"Cowardice asks the question...is it safe? Expediency asks the question...is it politic? Vanity asks the question...is it popular? But conscience asks the question...is it right? And there comes a time when one must take a position that is neither safe, nor politic, nor popular but one must take it because it is right." ~Dr. Martin Luther King

Wednesday 17 June 2020


Being defeated from political office is possibly the most unimaginably painful experience...until you’ve been through it a few times. Then you take nothing for granted and it only hurts for as long as you let it. But, it’s a unique experience. I’ve studied losers. They seldom repeat the exercise. Sometimes they leave town and go as far away as possible. The humiliation is too great to bear.

One Aurora incumbent, Earl Stewart went to Australia for six months, sold his house in Aurora and went to live in Barrie. It’s not the same if you’re a first-time candidate. You can’t lose something you never had. When you’ve served a term and did the best you could, then it’s tough.

I came to think of losing as an end to a chapter and a new one beginning. I quite looked forward to discovering what lay ahead. Somewhere along the way, I picked up an impression of life being like a jig-saw puzzle scattered in front of me on a card table with a pair of invisible hands hovering above my head waiting to shift the next piece into place. I stopped believing in coincidence. I started believing in me.

It wasn’t my plan but I think letters to editors and other scribbles were a large part of my success and longevity in politics. My willingness to share my views were also. At one point I wondered if I’d rather be the story teller than the story. I never planned to be a politician. I was a candidate three times before being elected. Afterwards, the Banner editor indicated letters would no longer be welcome. He felt it gave an unfair advantage over other councillors. I didn’t argue though I didn’t see how it was an advantage when anyone had access but I had no option. Things evolved. In my bid for re-election, I heard two incumbents were campaigning against me in my own neighbourhood. Both were candidates for the County Council seats of Reeve and Deputy Reeve.

I decided, in my exuberance, if they were my opposition, I would compete against them for the Reeve’s office. I won....with more votes than the two of them combined. I was Aurora’s last Reeve in the last York County Council. I ran for Office of Mayor in the next election and lost. I really wanted to be a member of the first Regional Council.

During the interval, between terms, the Battle of Arnheim was commemorated in Canada. A disastrous paratroop drop caused the loss of thousands of young men in Holland not long before war ended. German mothers asked if they could be part of the commemoration. The Canadian mothers said no.

I did not agree and said so...in writing....to the Banner editor. My brother had been killed not long before the war ended. I claimed the right to speak for all the young sons, brothers and sweethearts whose lives were so wantonly sacrificed.

I received a call from Newmarket Era editor. I had not said my brother was killed. He asked and I acknowledged. We chatted for a while. Then I asked if he would be interested in a weekly column from Aurora. The two newspapers were separately owned at the time and competition was real and ferocious. Both editors were previously colleagues active in the Toronto area before being appointed editors to the two small locals.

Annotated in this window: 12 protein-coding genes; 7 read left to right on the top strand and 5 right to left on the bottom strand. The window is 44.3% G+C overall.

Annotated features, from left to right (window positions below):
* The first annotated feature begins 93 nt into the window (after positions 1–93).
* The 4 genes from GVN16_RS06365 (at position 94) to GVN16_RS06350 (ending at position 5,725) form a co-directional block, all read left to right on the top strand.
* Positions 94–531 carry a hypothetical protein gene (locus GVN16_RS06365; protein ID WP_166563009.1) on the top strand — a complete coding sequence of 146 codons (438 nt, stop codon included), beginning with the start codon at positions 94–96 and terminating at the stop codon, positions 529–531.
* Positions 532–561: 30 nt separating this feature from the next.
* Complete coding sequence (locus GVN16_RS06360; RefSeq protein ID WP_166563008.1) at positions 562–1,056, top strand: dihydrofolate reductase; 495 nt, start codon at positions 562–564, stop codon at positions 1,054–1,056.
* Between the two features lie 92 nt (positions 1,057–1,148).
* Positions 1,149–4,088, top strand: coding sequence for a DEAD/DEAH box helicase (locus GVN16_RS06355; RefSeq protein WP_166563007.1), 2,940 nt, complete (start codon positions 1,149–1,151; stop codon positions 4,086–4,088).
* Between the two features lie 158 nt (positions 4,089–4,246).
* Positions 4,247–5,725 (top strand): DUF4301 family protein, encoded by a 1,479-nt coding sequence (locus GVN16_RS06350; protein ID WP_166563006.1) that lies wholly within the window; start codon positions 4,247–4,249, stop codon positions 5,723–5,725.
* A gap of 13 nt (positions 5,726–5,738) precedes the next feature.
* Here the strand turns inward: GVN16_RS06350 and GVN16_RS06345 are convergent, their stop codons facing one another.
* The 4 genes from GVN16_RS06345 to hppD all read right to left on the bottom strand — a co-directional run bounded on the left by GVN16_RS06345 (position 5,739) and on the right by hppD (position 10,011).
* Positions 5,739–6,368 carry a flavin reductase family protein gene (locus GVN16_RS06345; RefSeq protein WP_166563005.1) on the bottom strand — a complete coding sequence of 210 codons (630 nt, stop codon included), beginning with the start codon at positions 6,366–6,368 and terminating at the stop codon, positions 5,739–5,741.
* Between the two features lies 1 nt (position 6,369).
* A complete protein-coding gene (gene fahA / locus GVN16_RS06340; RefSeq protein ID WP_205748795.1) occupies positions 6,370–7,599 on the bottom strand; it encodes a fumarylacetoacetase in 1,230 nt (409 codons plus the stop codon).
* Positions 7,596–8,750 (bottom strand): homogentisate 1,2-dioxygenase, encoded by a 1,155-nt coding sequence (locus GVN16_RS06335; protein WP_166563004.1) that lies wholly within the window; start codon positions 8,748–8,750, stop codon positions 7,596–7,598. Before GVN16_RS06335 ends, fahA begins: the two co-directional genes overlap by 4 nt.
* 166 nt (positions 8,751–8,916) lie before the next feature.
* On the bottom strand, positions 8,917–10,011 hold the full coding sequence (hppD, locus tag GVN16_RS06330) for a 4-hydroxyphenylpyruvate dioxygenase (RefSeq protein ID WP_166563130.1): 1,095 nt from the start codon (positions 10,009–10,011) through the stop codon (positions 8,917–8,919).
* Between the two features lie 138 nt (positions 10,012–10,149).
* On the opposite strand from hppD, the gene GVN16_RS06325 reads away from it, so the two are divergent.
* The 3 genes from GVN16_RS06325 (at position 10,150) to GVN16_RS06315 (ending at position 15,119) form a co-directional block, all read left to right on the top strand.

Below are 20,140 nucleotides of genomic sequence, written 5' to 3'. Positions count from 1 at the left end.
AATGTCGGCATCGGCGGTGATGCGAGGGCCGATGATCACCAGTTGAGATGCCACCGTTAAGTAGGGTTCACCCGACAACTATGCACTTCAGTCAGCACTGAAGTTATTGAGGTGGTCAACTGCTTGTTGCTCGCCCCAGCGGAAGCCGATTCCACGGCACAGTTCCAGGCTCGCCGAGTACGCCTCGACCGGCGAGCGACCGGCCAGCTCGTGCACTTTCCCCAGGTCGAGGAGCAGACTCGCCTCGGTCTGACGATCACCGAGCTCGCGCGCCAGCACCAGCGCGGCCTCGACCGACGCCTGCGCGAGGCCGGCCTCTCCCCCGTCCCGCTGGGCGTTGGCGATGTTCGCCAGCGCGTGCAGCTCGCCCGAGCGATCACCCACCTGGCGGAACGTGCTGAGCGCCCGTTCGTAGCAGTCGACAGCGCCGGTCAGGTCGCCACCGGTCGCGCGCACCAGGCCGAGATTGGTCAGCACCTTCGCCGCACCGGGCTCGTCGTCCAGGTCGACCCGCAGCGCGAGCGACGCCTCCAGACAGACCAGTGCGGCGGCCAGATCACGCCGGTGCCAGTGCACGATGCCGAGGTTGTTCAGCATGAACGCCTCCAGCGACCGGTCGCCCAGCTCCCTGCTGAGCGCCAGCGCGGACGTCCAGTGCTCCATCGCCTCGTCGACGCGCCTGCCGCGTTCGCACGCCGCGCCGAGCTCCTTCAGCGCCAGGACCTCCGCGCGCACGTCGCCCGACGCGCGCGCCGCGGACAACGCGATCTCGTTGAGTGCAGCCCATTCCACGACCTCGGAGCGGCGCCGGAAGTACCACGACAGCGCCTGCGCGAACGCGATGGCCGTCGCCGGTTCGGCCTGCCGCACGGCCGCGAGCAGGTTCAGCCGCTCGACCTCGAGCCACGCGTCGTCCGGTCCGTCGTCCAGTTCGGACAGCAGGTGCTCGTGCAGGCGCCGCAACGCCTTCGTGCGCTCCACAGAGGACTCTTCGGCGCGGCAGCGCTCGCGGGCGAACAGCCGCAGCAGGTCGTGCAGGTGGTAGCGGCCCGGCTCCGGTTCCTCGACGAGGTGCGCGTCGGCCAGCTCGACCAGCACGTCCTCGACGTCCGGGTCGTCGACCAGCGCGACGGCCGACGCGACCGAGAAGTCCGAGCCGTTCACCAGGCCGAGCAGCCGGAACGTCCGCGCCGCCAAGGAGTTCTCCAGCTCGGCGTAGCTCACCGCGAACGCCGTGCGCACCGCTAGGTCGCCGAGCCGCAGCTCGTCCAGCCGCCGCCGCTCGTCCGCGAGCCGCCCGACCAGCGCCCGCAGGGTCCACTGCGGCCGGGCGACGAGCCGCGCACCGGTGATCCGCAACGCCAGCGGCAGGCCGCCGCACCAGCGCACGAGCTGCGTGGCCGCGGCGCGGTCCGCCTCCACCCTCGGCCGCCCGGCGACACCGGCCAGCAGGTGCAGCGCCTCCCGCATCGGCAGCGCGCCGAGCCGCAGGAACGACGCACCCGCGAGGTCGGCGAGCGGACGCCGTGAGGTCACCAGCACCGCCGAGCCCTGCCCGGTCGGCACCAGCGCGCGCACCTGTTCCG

While still in office, I was challenged once by an officer of Queen’s York Rangers militia. His wife was active in the company of cadets. We were making our way across the town park to the Armouries. They asked why I no longer wrote letters to the editor since being elected. Said straight out; “they must have served their purpose”. It wasn’t true but my attempt to explain sounded hollow even as I made it. I later realized the exchange was not intended as friendly.

When I asked the Newmarket editor if he would be interested in a weekly column, it never occurred to me until this minute, something like it might have been the purpose of his call. He said he would be interested. We should talk.

I took the conversation back to the editor of The Banner. He was concerned. As I thought he might be. I reminded him he had cut me off from writing letters to the editor. I told him of the exchange with the QY Ranger officer. I said I needed to protect my interest. My interest was a weekly column in The Banner. The editor was in a corner.

Dick Illingworth was a popular Mayor. Buchanan was his best supporter. He knew a weekly column from moi might not be to the Mayor’s absolute advantage. He resolved his problem by convincing Richard he should write a Mayor’s weekly column. So he did. He discovered he had a facility and continued as a contributor to the Banner and then the Auroran almost until he died. The day before, from his hospital bed, he discussed getting his weekly Bricks and Bouquets list in on time for the next edition. He was in his nineties.

So that’s the story of how I came to learn to write a weekly column. It could not be about politics and I had to learn on the job because quite frankly, I had no idea.

So that became the next paragraph in the book I was living.

1 comment:

Anonymous said...

Miss those weekly Bricks and Bouquets. Don't know how the Metro land papers are still in business. They have a hard time getting last weeks news on their online news platform. I was so ticked when you didn't get reelected. But then after looking at what you had to work with on that council and again with those in this term, it was a blessing. Facinating little history post. You most have hundreds that you can share! :)